In the language of Britain’s penal system, “starred up” is the term used for a young offender who gets prematurely moved to an adult prison. Designated “single cell, high risk,” 19-year-old Eric Love (Jack O’Connell) certainly looks like he’s ready for the big time. When the officers strip search him on arrival at his new digs, he goes through the drill with calm insouciance. On entering his cell, he immediately fashions a shank from a toothbrush and disposable razor, and conceals it in a light fixture.
Eric’s faculty for violence is certainly impressive. After beating another inmate unconscious over a simple misunderstanding, he prepares to tackle a group of armored guards by smothering himself in baby oil to make his body harder to grab. The altercation ends with him in handcuffs and on his knees, his teeth clamped around an officer’s private parts. Nice negotiating tactic, that.
The early scenes of “Starred Up” follow a pattern that’s familiar from other prison films: Hot-headed new arrival marks his turf, gets his ass kicked, et cetera. But director David Mackenzie’s electrifying drama quickly heads in some unexpected directions.
|Rating||out of 5|
|Run Time||106 minutes|
It soon becomes clear that Eric has been moved to the same prison as his estranged father, Neville (Ben Mendelsohn), a hardened con with an equally volatile temperament. (“Stop being a psychopath for a second, please,” a fellow inmate advises him at one point.) Their tense, conflicted relationship becomes the core of the drama: Neville is keen to see his boy make it out of the joint alive, but also doesn’t want him to upset the existing hierarchy or “fraternize” with other prisoners (especially — although he doesn’t say it out loud — the ones who aren’t white). When father and son hit the prison gym at the same time, Neville has to watch Eric spar with a black inmate, and there’s a crackle of jealousy in the air.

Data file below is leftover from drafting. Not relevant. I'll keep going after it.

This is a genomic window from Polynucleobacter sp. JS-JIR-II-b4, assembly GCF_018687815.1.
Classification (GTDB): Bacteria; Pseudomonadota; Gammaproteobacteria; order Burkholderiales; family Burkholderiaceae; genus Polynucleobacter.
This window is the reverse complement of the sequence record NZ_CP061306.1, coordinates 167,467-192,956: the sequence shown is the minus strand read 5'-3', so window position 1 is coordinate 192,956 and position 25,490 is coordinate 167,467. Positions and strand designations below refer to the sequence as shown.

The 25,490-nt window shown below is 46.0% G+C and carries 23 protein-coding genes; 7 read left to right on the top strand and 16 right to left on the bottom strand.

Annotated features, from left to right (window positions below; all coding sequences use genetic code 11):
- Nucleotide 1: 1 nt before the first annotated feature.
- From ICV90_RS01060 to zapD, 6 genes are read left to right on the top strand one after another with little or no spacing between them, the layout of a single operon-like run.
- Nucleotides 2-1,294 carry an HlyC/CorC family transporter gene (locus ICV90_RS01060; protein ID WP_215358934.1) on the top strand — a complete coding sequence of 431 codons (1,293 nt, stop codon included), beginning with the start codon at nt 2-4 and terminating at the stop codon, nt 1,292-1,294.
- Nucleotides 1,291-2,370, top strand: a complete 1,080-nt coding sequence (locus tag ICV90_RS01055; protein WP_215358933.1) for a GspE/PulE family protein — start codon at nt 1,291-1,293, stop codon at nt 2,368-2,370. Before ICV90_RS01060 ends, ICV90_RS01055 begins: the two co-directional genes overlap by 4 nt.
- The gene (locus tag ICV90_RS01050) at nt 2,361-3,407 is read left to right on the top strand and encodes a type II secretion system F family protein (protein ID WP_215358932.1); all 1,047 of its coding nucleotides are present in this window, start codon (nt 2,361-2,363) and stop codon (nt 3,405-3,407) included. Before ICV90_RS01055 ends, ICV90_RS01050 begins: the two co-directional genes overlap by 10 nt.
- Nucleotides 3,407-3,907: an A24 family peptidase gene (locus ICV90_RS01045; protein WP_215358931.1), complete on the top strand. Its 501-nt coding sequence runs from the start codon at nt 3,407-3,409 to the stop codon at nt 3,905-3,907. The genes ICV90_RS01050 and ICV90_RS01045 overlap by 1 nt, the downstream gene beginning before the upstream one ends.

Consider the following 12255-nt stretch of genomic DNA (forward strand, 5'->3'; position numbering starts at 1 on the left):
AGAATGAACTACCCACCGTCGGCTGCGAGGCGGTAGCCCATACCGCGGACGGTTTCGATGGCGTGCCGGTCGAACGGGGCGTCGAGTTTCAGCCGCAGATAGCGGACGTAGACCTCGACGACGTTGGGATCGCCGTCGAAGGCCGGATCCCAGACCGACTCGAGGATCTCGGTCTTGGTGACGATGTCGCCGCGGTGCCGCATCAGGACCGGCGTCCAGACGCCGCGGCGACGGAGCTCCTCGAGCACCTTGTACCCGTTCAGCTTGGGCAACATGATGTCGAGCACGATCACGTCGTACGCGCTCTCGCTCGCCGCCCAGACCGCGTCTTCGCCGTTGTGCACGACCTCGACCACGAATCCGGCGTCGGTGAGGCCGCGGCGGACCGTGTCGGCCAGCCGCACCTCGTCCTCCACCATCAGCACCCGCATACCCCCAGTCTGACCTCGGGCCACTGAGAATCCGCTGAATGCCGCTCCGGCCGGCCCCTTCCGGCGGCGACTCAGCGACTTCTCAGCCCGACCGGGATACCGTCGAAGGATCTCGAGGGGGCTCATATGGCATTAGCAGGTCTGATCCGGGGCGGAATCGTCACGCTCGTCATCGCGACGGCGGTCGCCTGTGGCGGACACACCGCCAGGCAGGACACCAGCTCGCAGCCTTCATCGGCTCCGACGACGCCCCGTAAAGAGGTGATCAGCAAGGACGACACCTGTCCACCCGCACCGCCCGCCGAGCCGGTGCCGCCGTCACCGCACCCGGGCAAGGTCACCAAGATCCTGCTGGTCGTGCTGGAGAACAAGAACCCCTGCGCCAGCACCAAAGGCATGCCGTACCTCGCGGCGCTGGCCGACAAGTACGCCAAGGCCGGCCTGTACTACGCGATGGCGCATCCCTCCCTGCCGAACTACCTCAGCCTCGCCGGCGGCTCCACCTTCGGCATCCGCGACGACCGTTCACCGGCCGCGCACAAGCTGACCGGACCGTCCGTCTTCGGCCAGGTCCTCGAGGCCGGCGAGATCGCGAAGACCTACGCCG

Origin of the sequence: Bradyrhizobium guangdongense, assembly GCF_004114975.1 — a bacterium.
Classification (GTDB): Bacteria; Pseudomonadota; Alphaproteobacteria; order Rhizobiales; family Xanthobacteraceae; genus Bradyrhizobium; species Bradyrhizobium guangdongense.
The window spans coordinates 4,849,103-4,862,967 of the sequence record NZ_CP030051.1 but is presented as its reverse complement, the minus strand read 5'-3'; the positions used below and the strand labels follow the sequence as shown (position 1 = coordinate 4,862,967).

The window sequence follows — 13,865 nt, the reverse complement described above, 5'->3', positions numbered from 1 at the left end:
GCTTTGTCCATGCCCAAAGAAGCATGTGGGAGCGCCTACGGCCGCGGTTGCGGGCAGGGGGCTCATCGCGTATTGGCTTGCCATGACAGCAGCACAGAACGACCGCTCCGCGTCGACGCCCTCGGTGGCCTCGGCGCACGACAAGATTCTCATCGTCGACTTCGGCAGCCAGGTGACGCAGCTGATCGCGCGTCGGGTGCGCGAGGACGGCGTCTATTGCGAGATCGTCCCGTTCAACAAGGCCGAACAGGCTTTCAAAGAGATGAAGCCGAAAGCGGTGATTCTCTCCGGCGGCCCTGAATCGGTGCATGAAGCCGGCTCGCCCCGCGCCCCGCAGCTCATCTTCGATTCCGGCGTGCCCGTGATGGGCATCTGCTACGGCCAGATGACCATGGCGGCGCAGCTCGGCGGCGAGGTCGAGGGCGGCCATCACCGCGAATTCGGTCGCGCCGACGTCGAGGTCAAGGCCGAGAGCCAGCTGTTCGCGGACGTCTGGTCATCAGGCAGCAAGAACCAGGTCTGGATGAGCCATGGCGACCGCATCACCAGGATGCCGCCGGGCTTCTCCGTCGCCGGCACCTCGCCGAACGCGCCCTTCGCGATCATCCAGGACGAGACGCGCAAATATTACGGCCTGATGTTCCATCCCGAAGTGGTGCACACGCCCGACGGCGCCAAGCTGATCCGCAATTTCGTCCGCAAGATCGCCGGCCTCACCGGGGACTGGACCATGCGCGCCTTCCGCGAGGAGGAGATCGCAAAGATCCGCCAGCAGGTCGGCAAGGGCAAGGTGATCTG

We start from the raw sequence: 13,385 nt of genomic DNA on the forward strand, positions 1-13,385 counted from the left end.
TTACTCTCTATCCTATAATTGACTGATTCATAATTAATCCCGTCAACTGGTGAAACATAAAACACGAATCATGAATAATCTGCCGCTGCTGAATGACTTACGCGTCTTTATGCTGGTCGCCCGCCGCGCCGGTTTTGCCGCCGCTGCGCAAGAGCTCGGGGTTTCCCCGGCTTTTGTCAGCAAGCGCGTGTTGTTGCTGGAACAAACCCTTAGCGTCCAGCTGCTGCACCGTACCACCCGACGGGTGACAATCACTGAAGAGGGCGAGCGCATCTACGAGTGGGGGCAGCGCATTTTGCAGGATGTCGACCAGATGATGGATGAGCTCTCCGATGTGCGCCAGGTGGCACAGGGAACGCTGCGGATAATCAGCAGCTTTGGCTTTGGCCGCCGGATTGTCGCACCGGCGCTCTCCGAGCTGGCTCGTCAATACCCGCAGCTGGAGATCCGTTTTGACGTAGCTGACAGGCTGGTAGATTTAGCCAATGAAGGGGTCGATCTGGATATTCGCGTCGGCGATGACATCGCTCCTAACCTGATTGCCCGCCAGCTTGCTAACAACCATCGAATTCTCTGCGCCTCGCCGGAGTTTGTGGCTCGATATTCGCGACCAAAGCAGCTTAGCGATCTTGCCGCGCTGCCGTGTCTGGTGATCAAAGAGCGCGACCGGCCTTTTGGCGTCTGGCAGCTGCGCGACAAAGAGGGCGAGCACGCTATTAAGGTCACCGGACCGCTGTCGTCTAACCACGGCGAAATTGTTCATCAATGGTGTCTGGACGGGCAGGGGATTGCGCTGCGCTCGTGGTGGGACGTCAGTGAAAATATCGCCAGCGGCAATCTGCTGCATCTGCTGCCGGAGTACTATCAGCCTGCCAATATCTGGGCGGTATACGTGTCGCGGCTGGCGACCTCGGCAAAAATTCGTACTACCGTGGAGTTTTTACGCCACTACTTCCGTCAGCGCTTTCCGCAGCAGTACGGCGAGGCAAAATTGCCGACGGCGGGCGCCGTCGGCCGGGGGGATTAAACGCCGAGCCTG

Dad also doesn’t seem sure what to make of it when Eric lands a spot in a group therapy session organized by Oliver Baumer (Rupert Friend), a volunteer “nonoperational officer” who clearly enjoys more respect from the inmates than he does from his colleagues.
Baumer’s efforts to teach prisoners to contain their anger seem to be having positive results, which might be why the other staff — notably the crooked deputy governor (Sam Spruell) — are doing their best to undermine him. As Eric observes, a little too astutely, “Say this therapy goes well, and it changes my life and I rehabilitate, and you lay it on for the next geezer, and it works for him. … Pretty soon, you’re out of a job.”
Jonathan Asser, the film’s first-time screenwriter, based the script on his own experiences of working as a prison therapist with violent criminals. The anger management sessions depicted in “Starred Up” — which could so easily have rung false — end up supplying some of its strongest scenes, without coming across as preachy. Asser’s coarse, slang-heavy dialogue also feels authentic, to the extent that non-British viewers may wish they had subtitles.
The film’s setting — shot entirely on location at a pair of prisons in Northern Ireland — helps supply an additional layer of realism. But perhaps its biggest asset is O’Connell himself. The 25-year-old actor has spoken guardedly about his rough upbringing in Derby, England, where he was issued a referral order as a young offender, and how his role in “Starred Up” wasn’t “much of a stretch” for him. You can see his point: His performance here has a raw, animalistic intensity that barely even feels like acting. It’s genuinely intimidating to watch, on a par with Ray Winstone’s turn as a thuggish young offender in Alan Clarke’s 1979 drama “Scum.”
It’s probably no coincidence that O’Connell, like Winstone, was a teenage boxer. A film this bruising needs a convincing bruiser for a star.
In a time of both misinformation and too much information, quality journalism is more crucial than ever.
By subscribing, you can help us get the story right.